The severance pay, averaging about $80,000 each, was based mostly on the number of years put in by staffers.
Asked whether he was concerned that some of the best staffers might be the ones accepting voluntary severance, Connor said that in such cases, then Secretary-General Boutros Boutros-Ghali would use his discretion and reject requests, as he has done in the past.
Group of 77
Speaking on behalf of the Group of 77 and China, Megayla Austin of Guyana told the UN’s Administrative and Budgetary Committee (also known as the Fifth Committee) last month, the G-77 notes the efforts of member states in fulfilling their financial obligations while overcoming the economic and financial difficulties during the Covid-19 pandemic.
However, “the Group also notes that the total amount of outstanding contributions and peacekeeping assessments exceeds $5.1 billion, as of Sept. 0, with the majority from one single member state.”
That single member state has been identified as the United States, the biggest single contributor to the UN budget.
Volkan Bozkir, president of the 75th Session of the General Assembly said Oct 28: “I could not address you today without touching on the important issue of the UN’s financial situation.”
The secretary-general has, “on several occasions, expressed to me concern about the financial situation of the UN and its ability to meet its ongoing financial obligations. I share these concerns and urge all member states to pay their dues in full and on time.”
During the high-level fortnight, he pointed out, the message from world leaders was clear: “International cooperation and effective multilateral action is essential to confront the pandemic. So, the United Nations needs a predictable financial basis to do that.”
Besides day-to-day operations, the UN may also lack funds for the implementation of its mandates.
When Guterres presented the proposed 2021 budget, he said: “to fully implement the mandates entrusted to us, the UN will require a total of $2.99 billion, which represents a net reduction of 2.8 per cent compared to last year, despite additional initiatives and mandated activities.” This includes a net decrease of 25 posts.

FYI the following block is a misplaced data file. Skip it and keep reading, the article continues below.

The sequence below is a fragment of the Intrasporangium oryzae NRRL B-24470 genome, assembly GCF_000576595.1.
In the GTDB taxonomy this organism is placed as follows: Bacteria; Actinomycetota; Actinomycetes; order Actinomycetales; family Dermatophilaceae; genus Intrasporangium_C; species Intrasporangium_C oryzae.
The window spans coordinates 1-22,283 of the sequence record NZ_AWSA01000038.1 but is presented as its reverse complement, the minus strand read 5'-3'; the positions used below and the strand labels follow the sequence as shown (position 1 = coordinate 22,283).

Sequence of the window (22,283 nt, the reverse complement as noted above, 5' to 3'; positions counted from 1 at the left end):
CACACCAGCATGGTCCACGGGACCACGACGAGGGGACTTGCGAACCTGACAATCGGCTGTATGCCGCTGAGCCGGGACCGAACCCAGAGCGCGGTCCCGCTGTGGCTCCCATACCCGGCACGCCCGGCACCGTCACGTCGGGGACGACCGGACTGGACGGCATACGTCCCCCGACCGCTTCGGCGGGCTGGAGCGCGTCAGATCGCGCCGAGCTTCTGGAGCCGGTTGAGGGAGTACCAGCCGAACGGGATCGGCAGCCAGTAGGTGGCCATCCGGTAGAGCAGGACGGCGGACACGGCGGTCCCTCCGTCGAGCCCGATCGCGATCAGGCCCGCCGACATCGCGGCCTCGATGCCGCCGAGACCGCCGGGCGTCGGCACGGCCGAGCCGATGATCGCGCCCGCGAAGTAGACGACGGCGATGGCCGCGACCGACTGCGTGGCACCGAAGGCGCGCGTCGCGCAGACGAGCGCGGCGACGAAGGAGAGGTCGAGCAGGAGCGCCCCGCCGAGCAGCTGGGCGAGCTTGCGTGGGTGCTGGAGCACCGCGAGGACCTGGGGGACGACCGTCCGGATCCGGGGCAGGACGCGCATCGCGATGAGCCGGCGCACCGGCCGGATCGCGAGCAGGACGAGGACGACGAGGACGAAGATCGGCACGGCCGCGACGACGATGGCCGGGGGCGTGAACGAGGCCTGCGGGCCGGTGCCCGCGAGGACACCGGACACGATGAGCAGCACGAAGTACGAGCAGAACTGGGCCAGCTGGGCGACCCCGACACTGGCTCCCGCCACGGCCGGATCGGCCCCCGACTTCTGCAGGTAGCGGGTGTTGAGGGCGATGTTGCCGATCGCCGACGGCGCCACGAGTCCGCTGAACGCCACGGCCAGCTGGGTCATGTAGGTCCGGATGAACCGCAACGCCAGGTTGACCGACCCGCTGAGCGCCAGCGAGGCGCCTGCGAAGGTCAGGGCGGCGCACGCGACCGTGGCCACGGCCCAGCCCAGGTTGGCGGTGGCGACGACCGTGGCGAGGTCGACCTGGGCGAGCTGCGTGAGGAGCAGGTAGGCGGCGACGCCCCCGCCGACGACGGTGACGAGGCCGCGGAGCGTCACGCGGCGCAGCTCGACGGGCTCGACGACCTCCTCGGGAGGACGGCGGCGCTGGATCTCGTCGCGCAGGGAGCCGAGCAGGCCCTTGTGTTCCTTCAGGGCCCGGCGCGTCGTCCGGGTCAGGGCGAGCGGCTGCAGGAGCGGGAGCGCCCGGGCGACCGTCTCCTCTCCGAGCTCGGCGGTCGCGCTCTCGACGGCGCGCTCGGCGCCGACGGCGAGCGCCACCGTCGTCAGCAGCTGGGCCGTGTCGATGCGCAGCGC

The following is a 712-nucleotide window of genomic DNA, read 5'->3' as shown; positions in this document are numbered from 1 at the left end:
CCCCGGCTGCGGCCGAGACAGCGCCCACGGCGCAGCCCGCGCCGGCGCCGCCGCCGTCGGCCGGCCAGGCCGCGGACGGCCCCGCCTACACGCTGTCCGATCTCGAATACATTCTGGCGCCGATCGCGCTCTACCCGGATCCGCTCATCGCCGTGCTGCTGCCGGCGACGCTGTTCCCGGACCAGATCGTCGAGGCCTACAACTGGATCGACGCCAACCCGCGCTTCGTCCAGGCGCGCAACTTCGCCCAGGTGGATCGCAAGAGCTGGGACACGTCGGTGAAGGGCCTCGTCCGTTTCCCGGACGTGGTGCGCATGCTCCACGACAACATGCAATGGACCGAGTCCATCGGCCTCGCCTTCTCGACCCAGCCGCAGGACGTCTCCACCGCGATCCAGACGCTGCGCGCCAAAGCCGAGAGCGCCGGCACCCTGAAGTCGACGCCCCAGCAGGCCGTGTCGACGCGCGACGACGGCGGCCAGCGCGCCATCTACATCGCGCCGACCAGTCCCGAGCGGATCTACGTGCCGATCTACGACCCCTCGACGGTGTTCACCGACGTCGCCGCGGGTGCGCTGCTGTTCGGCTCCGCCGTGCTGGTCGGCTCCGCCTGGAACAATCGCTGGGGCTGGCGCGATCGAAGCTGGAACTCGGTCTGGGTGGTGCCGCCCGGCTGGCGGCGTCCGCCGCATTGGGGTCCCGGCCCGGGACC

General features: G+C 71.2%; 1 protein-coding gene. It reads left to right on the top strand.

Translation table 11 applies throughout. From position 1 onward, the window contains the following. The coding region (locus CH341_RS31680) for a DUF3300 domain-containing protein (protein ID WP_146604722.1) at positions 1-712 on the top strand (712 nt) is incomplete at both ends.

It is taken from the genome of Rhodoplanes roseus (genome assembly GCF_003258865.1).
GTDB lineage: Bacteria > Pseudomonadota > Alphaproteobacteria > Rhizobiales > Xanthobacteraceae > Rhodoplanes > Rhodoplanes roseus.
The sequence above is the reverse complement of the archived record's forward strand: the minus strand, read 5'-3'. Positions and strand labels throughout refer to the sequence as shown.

Richard Ponzio, senior fellow and director of the Stimson Center’s Just Security 2020 Program, told IPS that member states have a legal responsibility to pay their mutually agreed, assessed dues on time and in full each year.
“The world body’s severe financial crisis of recent years hampers its urgent, life-saving work, which has only intensified with the onset of the coronavirus pandemic.”
The United States and other countries that fail in their international treaty responsibilities are also failing to demonstrate leadership beyond their borders at a time of acute international need, he added.
Barbara Adams, chair of the board of Global Policy Forum, told IPS: “As you know this is not the first time the UN has been held hostage to over-dependence on one contributor.”
She said sustainable funding is essential if the other propositions and system-wide reform proposals are to have any success. However, the current patterns of funding are insufficient both in quantity and in quality.
“Sustainable funding is crucial for the ability of the UN to do what it was set up to do, but more pertinently, it is necessary to disconnect and break the current patterns that are dominated by a few large donors, and the way in which they are influencing decision-making, agenda setting and shaping priorities and skewing implementation across the system,” said Adams, a former associate director of the Quaker United Nations Office in New York (1981–1988).
Meanwhile, four member states have requested — and granted — exemptions under Article 19 of the Charter for the inability to pay their dues because of financial constraints.
The General Assembly agreed to the exempt Comoros, Sao Tome and Principe and Somalia from paying the full minimum amount necessary to avoid the application of Article 19 of the Charter because of “conditions beyond their control.” As a result, none of them will be penalized and will be permitted to vote in the General Assembly, until the end of its 75th session next year.
Thalif Deen is director & senior editor at the UN bureau of Inter Press Service (IPS) news agency. He has been covering the United Nations since the late 1970s. He can be contacted at email@example.com
This article is from Inter Press Service.
The views expressed are solely those of the author and may or may not reflect those of Consortium News.